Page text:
The United States is approaching thirty years of direct and tumultuous involvement in the dangerous and tortuous politics of the Arab World. President Reagan’s catastrophic 1982 decision to directly engage US Marines in force separation and peace keeping activities in attempting to bring a ceasefire in Lebanon’s murderous Christian Muslim civil war resulted in the largest single day loss of American service men since Iwo Jima in World War II, with 241 American and 58 French peacekeepers losing their lives to a terrorist attack in Beirut October 23rd, 1983. The devastating nature of that attack and America’s quick withdrawal left America and Europe adverse to the direct involvement in middle east affairs and an impression in the radical Arab community that western forces were paper tigers that could not withstand loss. Progressively since that event, persistent testing of western resolve has been the rule, with violent and cataclysmic contacts being the norm – Iraq’s invasion of Kuwait by Saddam Hussein in 1991 and resultant need for the Desert Storm expulsion, the World Trade Center Bombing in 1993, the Khobar Towers bombing in Saudi Arabia in 1996, the American embassy bombings in Tanzania and Kenya killing hundreds in 1998, the USS Cole terrorist attack in 2000, and the penultimate terrorist attack on the World Trade Center, Pentagon, and Flight 93 foiled destruction on the US Capital building on September 11, 2001. This succession of blows led to the extensive and sustained efforts of the United States to actively change the accepted paradigm by invading Iraq and Afghanistan, and attempting to convert despotic processes into a democratic model not previously seen in the Arab world.
Of particular focus and requiring massive expenditure in lives and resources has been the country of Iraq, a generally modern and one time prosperous country in the fertile crescent of the Tigris and Euphrates rivers, and lying on top of the third largest known oil deposit in the world. Iraq lies on the knife’s edge of Muslim history, split between the Sunni royal dynasties of the Near East and the Shia theocracy of Iran and Pakistan. Ruled for thirty years by the fasciistic dictator Saddam Hussein, its people remained buried beneath a tyrant’s whim and suffered greatly in spasmodic wars, government perpetrated rapes and murders, ethnic cleansing, and even internal use of chemical weapons against Iraq’s own populus. The United States’ extremely risky strategy was to overthrow the dictator and help the Iraqis produce a form of self government known nowhere else in the Arab world. The ideal was a society that would inspire others in the region to begin to focus on their people’s welfare and less on the perceived slights of a western world the radicals were convinced had purposefully left them so far behind. This experiment in human freedom and self determination has demanded enormous sacrifice and a logical questioning by a tired nation as to whether the sacrifice could possibly be worth it, or the Iraqi people sufficiently worthy or capable of recognizing and taking advantage of the opportunity.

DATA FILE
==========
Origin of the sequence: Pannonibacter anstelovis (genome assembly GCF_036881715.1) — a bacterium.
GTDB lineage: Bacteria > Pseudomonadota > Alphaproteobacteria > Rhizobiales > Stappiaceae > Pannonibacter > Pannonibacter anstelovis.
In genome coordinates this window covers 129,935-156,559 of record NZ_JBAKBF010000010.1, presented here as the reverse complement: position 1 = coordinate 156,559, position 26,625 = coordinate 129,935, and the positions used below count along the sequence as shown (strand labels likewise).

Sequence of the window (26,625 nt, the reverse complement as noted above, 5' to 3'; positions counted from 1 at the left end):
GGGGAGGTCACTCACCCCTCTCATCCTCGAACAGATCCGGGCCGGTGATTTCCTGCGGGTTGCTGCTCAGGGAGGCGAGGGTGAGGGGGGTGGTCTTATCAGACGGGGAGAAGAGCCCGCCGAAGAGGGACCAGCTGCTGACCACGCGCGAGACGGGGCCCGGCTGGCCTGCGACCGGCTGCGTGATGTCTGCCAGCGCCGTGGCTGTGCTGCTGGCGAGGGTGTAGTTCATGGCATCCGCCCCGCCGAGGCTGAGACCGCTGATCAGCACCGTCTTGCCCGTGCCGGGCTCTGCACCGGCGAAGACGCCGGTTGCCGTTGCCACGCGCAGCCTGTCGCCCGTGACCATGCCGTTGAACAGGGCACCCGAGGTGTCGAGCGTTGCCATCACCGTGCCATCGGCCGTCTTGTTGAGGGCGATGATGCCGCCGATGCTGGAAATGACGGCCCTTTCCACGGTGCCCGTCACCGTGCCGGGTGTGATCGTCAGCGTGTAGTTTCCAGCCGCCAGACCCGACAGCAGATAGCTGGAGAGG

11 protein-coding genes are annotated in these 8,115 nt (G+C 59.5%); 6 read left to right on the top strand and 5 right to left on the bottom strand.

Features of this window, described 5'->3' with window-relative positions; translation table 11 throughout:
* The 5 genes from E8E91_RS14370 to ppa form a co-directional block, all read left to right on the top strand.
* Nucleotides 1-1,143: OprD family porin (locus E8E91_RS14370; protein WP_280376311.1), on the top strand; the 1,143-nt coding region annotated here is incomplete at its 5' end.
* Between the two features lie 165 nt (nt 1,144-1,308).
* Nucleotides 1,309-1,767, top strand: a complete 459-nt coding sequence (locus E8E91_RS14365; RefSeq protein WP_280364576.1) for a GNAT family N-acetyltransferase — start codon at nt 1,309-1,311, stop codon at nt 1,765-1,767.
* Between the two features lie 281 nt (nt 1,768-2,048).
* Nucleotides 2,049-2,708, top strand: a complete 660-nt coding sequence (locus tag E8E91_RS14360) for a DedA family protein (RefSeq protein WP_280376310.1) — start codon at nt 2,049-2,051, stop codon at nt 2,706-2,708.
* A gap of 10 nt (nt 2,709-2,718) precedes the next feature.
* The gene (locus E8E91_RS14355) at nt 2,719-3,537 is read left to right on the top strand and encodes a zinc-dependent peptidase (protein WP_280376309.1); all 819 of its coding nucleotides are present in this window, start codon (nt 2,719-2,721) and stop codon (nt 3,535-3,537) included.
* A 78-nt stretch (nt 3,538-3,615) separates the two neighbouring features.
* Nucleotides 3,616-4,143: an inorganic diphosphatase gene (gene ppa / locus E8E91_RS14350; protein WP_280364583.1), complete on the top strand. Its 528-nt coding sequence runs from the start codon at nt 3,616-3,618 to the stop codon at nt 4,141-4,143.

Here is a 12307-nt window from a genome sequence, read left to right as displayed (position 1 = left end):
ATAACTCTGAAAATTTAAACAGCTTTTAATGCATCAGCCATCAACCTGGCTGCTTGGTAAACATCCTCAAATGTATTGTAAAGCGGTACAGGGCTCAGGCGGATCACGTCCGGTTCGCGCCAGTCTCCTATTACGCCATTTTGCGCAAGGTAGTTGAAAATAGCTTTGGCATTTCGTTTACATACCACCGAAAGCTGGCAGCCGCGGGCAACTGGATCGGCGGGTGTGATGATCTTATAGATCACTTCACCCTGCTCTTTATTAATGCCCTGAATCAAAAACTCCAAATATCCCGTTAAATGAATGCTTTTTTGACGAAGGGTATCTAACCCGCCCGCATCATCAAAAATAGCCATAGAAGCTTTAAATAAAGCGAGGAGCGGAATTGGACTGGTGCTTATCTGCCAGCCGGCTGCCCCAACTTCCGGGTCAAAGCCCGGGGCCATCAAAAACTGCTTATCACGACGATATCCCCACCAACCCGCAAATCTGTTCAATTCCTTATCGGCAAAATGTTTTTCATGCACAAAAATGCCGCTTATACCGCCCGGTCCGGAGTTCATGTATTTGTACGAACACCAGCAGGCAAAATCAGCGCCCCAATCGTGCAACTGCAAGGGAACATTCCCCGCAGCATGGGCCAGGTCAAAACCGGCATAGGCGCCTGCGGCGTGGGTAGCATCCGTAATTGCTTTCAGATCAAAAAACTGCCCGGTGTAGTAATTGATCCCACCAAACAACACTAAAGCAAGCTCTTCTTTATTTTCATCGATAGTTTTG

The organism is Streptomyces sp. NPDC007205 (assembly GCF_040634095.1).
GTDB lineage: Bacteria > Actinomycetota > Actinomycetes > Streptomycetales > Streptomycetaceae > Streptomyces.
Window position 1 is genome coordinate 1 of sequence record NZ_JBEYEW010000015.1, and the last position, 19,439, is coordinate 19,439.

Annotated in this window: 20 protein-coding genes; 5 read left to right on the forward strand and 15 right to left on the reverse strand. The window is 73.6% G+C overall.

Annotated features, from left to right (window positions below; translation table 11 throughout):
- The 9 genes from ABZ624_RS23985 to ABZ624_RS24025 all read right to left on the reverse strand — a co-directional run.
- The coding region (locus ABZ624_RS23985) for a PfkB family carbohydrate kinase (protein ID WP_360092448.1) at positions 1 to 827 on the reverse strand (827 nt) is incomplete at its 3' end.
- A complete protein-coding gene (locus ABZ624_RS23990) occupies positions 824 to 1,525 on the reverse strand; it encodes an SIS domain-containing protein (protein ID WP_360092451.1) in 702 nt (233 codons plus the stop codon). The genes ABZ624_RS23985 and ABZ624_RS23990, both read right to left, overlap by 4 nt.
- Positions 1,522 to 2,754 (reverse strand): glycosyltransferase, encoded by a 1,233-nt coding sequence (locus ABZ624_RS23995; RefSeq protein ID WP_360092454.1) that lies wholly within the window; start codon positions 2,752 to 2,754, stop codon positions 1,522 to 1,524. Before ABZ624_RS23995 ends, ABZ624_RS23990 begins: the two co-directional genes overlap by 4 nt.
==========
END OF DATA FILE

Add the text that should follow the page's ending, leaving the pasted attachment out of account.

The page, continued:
The answer has been laid out since 2003 by two Iraqi brothers named Omar and Mohammed Fadhil. From the tumultuous moments of the fall of Hussein and his subsequent capture,through the horrendous summer days of 130 degrees with no public services for water, electricity, and sewage, to being eye- witnesses to the massive bombing and murder campaigns against Iraqis by warlord mullah armies and radical Al Qaida terrorists, through the aborted hopes of the first Iraqi elections ever, to the too slow too bumbling process of building viable Iraqi governmental institutions, the brothers have maintained a terrific “you are there” reporters’ eye and fundamental belief and optimism in the Iraqi character faithfully reported on their Baghdad blog IRAQ THE MODEL . The archived history from 2003, 2005, and 2006 are particularly riveting and inspiring. When all else struggled to see the faint shadows of change, the brothers using their keen eye and fundamental knowledge of the Iraqi psyche kept their poise and perceptiveness of the underlying currents for epic change. At a time when reporters hunkered down in the Baghdad Green Zone reported societal collapse, the brothers and other brave blogadiers ventured out into society to report the world as it was, both faults and hopes. A non-synthesized projection of the truth began to be heard that inspired amateur observers the world over and have changed the world’s sources for information in difficult and censored zones forever.
This all leads to the current interpretation by the world’s assembled media of the continuing “debacle” in Iraq, as five months after a close national election the Iraq government has not settled on a leader. This is thrown out as another example of the “failed” democratic experiment in Iraq, and the need for US forces to abandon their presence in Iraq before they are drawn into the inevitable and unavoidable instability in the Iraqi self governance. The brothers Fadhil beg to differ, and as they have been right so many times, it is appropriate to listen when they suggest, finally, something truly wonderful is happening in Iraq. . Omar offers in a recent post perhaps the most prescient description of what worked in Iraq, and what needs to happen in Afghanistan, if similar success is one day to be found – defeat the irreconcilable, and offer the reconcilable a chance to find political solutions. Maybe the brothers are on to something, and maybe, just maybe, if the world listens to its independent voices, the path to achieving something wonderful.